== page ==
As my journey as a bartender continues, I have grown my knowledge on how certain phases of history affected drinking cultures in certain countries. For the purpose of this article I focused on the United States of America and South Africa.
Why these two countries, you may ask? Well, I am from South Africa and the USA is the country which is constantly used as a point of reference for history of drinks and the origins of mixology and bartending.
Prohibition (1920 – 1933)
This period defined a big part of American history and its bartending landscape, with opinions still raging between bartenders as to whether it detracted or enhanced the skill of bartending. Some are of the opinion that America was ahead of the pack when it came to bartending and its methods in the late 1800s into the early 1900s. However, with the passing of the 18th Amendment some bartenders feel bartending went into a stalemate.
This led to many bartenders giving up their trade. Those who stayed faithful to our art took to the alleyways, backstreets, basements and attics of American cities to practice.
They were never able to come out and proudly say what they had created or experienced the night before or the challenges that might come with the job. They were quite literally spooks gaining illegal intelligence, living a double life and trading in a prohibited commodity.
They were constantly on the edge of being discovered or identified as a bartender. Whether it slowed down America’s drinking evolution or not, you cannot deny that the “Roaring 20s” will never happen again.
This is the period of time for which I wish I had been alive. Walking in the time of Al Capone, The Chicago Outfit, John Dillinger, J Edgar Hoover and even the mythical Jay Gatsby by all accounts sounded very exciting. These characters and many more immortalized the Prohibition. Fast forward a century and these names still echo through eternity.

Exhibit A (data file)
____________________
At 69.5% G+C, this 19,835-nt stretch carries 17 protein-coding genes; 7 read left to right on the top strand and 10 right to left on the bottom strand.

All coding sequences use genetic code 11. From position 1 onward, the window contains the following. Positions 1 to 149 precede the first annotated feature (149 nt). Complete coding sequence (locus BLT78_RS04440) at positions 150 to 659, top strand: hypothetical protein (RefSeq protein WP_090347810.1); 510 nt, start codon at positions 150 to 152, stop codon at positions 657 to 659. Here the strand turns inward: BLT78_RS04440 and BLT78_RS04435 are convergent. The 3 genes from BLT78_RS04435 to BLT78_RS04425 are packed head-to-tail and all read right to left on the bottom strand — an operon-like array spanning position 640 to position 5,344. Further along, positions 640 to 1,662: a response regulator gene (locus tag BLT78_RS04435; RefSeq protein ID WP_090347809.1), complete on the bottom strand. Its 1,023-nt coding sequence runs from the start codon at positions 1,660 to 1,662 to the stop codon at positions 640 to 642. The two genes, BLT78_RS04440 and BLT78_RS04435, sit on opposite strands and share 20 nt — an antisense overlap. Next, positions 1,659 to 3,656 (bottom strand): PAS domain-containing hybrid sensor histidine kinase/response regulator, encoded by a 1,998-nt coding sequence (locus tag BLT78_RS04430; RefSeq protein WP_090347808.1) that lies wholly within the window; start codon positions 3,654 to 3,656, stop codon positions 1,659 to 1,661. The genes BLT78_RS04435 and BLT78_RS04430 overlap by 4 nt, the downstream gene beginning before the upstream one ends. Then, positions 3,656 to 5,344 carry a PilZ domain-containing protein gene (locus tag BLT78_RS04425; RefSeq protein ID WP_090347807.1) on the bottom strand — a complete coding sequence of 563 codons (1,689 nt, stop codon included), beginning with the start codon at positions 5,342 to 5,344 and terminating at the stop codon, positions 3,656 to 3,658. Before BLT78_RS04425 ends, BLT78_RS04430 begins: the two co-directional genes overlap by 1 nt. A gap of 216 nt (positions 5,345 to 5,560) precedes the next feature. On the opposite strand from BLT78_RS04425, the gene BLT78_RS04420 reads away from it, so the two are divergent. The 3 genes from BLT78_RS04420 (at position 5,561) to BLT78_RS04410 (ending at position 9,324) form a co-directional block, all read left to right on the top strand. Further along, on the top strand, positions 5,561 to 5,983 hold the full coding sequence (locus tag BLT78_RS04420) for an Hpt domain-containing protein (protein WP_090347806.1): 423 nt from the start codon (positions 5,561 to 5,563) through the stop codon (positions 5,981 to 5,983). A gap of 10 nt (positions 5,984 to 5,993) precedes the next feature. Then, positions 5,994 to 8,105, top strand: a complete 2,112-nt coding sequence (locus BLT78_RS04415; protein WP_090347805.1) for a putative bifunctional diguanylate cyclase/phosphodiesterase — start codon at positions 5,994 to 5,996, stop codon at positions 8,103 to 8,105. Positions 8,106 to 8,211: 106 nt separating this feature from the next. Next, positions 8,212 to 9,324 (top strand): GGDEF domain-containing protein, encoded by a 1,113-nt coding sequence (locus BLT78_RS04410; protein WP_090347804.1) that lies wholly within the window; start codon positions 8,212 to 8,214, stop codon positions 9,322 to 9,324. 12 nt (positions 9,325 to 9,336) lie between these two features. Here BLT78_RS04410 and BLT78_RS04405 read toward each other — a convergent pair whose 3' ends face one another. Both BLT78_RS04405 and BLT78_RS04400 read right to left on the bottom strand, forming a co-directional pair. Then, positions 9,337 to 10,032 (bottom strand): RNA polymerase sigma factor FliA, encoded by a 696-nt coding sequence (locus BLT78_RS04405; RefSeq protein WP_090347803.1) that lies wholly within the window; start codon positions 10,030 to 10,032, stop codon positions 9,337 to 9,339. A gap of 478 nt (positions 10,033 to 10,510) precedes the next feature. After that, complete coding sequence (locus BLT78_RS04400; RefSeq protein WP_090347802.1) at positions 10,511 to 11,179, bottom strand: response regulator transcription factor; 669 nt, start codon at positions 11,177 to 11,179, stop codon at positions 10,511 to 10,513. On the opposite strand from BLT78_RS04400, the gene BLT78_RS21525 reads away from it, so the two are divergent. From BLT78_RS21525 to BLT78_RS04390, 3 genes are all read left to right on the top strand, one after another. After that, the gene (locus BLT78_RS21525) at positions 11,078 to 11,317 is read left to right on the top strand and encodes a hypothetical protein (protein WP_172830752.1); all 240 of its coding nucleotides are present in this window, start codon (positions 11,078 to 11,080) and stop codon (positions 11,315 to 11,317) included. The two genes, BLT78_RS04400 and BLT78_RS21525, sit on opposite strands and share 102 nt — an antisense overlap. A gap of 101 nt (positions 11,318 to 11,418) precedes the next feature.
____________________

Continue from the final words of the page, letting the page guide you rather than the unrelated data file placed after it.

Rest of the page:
Before Achilles went to war he was given two options by his mother Thetis: "If you stay in Larissa, you will find peace. You will find a wonderful woman, and you will have sons and daughters, who will have children. And they'll all love you and remember your name. But when your children are dead, and their children after them, your name will be lost. If you to to Troy, glory will be yours. They will write stories about your victories for thousands of years and the world will honor your name. But if you go to Troy, you will never come back, for your glory walks hand-in-hand with your doom. And I shall never see you again."
This would not even be a question to many bartenders. I would sacrifice anything for the immortality of a drink, or my name as a bartender. I will always choose the latter and go to war in the case of Achilles.
So Americans sacrificed a few decades in return for endless folklore, captivating myths and vivid legends of the time. It’s a legend that every bartender, establishment and entrepreneur tries to replicate or carry on but alas it will never be done.
It is America’s history and hers to keep and treasure so be proud of, and know that you are the envy of the world and the stories to be told for generations more.